Together, the birds form a minor lineage called Accipitridae. Egyptian Vultures have white feathers with bright yellow faces. Unlike their cousins, these vultures are tiny; they're usually a little under 4 pounds, with a wingspan of 5.6 feet, making them the smallest of all vultures. 

8. They can live to be as old as 45.

In captivity, lammergeiers can live to the ripe old age of 45. The average lifespan of a wild vulture is only 21.4 years, but that factors in the untimely deaths that come with the dangers of the wild. 

9. Overhunting has led to the endangerment of the species. 

Believing that the vultures would carry off babies, concerned parents hunted the birds to the brink of extinction. The vultures were completely eradicated from most areas in Eastern Europe by the 1990s [PDF].

Today, the vultures have been categorized as "least concern" by the IUCN thanks to having a large range of habitats and the efforts of various environmental groups. 

10. According to the former president of the British Ornithologists’ Union, they make (mostly) great pets.

Thomas Littleton Powys, the 4th Baron Lilford, had a fondness for travel and studying birds. He often wrote about falconing, otter hunting, and his pet birds. The president happened to own a couple of bearded vultures and found them to be perfectly acceptable pets:

We have two fine bearded vultures, or lammergeiers, one of which (with a companion that has died very lately) enjoyed complete liberty since its arrival here as a nestling till a few days ago, when I was obliged to have it caught up and confined, on account of very conspicuous breaches of decency about the roof of the house and our flower garden. I extremely regret this necessity, as the sight of these large birds soaring about the place, generally pursued by a cloud of rooks, was certainly unique in England, and afforded to me, who am well acquainted with the lammergeier in its native haunts, a constant source of interest and pleasant memories of localities that are still to a great extent unspoiled by man. These birds of mine were very tame and perfectly harmless; indeed, with the exception of a few playful attacks on trousers, gaiters, petticoats and boots, I never heard of any malice on their part towards any living creature. Their natural food consists of carrion and garbage of all sorts, tortoises, and other small reptiles; and I hold the many stories that are current on the Continent, of their carrying off children, lambs and kids, as very nearly, if not entirely mythical.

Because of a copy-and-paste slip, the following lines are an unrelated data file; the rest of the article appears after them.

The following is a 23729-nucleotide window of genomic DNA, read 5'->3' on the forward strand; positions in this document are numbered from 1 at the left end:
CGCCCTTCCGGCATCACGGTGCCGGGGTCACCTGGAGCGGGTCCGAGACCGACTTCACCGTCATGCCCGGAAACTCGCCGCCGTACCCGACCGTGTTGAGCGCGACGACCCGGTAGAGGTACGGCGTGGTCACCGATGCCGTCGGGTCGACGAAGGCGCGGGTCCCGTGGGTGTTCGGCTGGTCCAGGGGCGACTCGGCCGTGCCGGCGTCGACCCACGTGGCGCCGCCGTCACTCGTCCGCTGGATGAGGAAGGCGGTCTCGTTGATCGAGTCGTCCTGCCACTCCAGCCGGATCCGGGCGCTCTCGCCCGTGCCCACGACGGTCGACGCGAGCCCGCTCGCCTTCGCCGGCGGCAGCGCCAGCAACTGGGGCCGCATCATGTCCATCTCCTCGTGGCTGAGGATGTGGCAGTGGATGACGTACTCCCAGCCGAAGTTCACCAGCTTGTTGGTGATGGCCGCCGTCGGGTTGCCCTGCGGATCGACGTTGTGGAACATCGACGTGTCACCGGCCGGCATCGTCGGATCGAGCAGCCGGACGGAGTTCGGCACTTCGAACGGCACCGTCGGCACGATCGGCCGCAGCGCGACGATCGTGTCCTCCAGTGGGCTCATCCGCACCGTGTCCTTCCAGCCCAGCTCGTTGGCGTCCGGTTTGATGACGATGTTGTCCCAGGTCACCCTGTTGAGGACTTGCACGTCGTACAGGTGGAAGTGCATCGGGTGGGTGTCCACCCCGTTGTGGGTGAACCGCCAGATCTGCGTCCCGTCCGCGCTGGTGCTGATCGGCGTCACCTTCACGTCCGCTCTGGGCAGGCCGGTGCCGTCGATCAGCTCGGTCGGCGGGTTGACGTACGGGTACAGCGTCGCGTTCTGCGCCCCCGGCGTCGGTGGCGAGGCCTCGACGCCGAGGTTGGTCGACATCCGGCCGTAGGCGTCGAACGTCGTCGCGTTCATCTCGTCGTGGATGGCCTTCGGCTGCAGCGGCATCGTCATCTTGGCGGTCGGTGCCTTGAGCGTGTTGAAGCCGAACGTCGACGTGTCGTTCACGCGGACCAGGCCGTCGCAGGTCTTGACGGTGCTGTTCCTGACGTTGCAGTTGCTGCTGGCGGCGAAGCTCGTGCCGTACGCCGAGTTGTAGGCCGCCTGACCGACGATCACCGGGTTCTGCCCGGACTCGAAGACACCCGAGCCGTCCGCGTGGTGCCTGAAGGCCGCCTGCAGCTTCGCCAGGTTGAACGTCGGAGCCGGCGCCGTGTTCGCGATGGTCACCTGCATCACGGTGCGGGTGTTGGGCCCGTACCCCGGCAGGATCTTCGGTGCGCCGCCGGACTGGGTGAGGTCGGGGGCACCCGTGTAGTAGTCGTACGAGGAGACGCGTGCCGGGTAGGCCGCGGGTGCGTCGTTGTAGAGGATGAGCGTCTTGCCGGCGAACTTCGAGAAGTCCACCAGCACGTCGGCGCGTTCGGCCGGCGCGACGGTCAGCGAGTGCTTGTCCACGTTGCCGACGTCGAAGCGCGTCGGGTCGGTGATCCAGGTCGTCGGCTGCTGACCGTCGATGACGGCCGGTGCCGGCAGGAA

11. There is still a good reason to watch out for them.

Greek playwright Aeschylus could not shake the feeling that he was going to die. A prophecy warned him of falling objects, so he was spending most of his time outside. Unfortunately, a large bird (most likely a lammergeier) mistook his smooth bald head for a rock and dropped a turtle on it. Aeschylus died instantly, and it's unclear if the vulture ever got his dinner. 

All images courtesy of iStock unless otherwise stated. 

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Oakley Originals, Flickr Creative Commons // CC BY 2.0